How This Processor Does Color Right

A film extruder shares some of its insights.

Does it pass the eye test? No doubt, technology for evaluating, feeding, and measuring color has advanced by leaps and bounds over the years. But even those manufacturers equipped with the latest technology sometimes rely on the sharp eye of a seasoned veteran to help ensure the parts they make hit the color spec each and every time.

Take The Haartz Corporation, for example. This manufacturer, whose roots can be traced to 1897, extrudes film from a wide range of polyolefins, PVC, and thermoplastic polyurethanes at its  plant in Acton, Mass., and at other locations around the world. 

This film is subsequently vacuum formed into door and instrument panels, seat backs, consoles, and a range of other interior and exterior parts for luxury cars. It also supplies film for non-automotive applications. Haartz runs hundreds and hundreds of different colors. “We run dozens of different shades of blacks, when you take into account the different grains and the fact that even the color ‘black’ is different from one OEM to another,” states Susan Parisi, Haartz’s color team leader.

Haartz certainly approaches color management scientifically. Its lab is equipped with the latest color-measurement tools, states Parisi. As a Tier 2 supplier in automotive, Haartz is also keenly aware that its customers’ processes can influence the color of its film products, so it has vacuum formers and a slew of molds that it uses to allow it to mimic its customers’ processes. And while Tier 1s might be its customers, Haartz also keeps the line of communication open with OEMs. “Quite often the feedback we get is ‘the color is too warm,’ or ‘I’m looking for something that is cool and clean.’ Those are abstract terms, of course,  so my team and I make technical decisions to meet those requests.”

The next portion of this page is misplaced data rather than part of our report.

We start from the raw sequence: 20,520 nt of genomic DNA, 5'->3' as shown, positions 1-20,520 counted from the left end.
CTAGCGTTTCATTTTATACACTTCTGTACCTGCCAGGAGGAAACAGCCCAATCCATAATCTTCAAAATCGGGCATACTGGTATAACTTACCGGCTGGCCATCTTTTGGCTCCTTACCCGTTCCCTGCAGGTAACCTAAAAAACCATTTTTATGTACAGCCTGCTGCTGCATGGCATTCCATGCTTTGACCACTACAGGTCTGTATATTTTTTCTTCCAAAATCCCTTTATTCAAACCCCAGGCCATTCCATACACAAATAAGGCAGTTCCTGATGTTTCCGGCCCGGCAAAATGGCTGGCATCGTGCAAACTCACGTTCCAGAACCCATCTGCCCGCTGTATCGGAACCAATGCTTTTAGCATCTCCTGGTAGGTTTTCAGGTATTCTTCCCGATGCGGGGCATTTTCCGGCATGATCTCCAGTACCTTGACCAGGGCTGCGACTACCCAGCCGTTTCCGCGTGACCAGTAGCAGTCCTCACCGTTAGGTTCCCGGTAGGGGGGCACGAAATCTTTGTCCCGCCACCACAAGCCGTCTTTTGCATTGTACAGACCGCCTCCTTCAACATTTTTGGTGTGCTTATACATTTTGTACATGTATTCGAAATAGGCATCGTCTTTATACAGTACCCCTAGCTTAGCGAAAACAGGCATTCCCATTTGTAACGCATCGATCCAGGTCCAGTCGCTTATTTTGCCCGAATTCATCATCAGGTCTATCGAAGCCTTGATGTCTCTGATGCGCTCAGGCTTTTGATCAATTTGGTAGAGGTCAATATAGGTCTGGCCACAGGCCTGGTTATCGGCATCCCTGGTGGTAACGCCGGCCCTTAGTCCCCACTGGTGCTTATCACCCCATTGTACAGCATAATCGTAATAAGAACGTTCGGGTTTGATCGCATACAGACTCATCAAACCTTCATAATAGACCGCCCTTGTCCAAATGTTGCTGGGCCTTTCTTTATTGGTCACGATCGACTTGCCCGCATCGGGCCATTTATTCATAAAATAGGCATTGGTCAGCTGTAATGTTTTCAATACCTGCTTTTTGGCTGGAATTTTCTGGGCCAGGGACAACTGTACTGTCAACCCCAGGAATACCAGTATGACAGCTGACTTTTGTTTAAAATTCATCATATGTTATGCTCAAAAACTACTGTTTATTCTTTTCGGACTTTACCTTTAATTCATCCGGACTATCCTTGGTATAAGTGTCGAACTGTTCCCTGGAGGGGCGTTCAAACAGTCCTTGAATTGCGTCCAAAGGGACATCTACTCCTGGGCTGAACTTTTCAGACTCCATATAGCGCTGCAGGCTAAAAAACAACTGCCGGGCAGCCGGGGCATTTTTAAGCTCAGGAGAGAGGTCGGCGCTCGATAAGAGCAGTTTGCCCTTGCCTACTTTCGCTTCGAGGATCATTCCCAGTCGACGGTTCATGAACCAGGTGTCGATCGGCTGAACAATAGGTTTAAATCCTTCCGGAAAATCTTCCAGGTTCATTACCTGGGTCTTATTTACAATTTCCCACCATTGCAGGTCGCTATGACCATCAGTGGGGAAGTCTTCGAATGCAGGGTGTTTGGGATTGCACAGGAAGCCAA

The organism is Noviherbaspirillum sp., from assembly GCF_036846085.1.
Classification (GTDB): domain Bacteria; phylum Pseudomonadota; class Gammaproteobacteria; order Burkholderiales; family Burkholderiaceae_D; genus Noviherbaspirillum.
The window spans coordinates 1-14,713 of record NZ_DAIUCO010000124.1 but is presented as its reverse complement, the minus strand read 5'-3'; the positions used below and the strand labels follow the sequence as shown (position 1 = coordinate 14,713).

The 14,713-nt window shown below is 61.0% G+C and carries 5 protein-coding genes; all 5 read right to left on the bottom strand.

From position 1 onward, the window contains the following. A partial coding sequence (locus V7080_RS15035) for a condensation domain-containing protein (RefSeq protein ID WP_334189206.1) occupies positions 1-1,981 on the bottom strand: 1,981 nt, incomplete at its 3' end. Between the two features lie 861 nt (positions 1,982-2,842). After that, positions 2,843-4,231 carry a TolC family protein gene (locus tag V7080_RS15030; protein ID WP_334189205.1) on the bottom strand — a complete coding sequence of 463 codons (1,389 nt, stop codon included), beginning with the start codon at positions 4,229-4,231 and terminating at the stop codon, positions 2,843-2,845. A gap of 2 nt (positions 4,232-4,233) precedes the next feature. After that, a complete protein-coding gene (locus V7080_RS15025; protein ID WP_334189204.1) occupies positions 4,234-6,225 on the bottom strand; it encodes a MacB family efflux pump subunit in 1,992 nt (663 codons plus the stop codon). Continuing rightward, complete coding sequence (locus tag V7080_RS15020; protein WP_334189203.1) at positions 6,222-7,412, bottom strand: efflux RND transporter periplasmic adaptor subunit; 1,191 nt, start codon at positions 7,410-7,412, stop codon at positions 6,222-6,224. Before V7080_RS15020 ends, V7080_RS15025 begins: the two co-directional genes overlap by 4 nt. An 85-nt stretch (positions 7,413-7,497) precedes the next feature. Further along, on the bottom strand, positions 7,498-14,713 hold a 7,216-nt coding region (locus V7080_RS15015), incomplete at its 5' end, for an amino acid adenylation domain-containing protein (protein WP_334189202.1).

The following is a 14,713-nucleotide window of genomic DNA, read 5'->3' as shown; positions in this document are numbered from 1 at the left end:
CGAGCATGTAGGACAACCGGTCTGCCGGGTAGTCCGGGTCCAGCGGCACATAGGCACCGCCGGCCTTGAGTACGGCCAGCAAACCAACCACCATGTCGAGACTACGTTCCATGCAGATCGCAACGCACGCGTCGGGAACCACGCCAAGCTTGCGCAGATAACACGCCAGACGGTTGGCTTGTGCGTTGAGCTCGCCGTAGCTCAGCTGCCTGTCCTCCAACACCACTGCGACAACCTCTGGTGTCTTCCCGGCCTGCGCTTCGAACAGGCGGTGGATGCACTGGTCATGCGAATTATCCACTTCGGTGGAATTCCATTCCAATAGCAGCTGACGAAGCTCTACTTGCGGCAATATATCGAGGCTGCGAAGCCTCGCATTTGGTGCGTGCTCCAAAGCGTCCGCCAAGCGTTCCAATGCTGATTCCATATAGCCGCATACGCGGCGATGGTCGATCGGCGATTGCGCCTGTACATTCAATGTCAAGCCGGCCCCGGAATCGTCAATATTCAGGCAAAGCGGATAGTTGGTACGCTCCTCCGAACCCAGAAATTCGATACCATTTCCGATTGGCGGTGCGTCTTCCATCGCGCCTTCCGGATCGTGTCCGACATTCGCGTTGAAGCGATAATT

Haartz is also a big believer  in working with its suppliers to identify opportunities for improvement to make each partnership stronger.  Parisi reports that “Haartz utilizes sophisticated tools in combination with extensive experience to ensure we are working with the best suppliers and meeting our customer’s target.  We are currently in the midst of a full evaluation that will continue to improve our products.”
But this commitment to technology and sound color-management practices does not come at the expense of the eye test.  

Ken MacLeod, Haartz’s chief colorist, has been evaluating color for about 40 years, and while he values high-tech instrumentation he trusts his vision more. “I just don’t always trust the numbers because many factors can affect them. In fact numerical readings sometimes don’t give us the end result we need.” But the eye test itself is subject to many influences and requires careful training, MacLeod cautions. “Everything from the color you are wearing to the angle you hold the material can affect color perception, so educating another person on the nuances of color takes time.”

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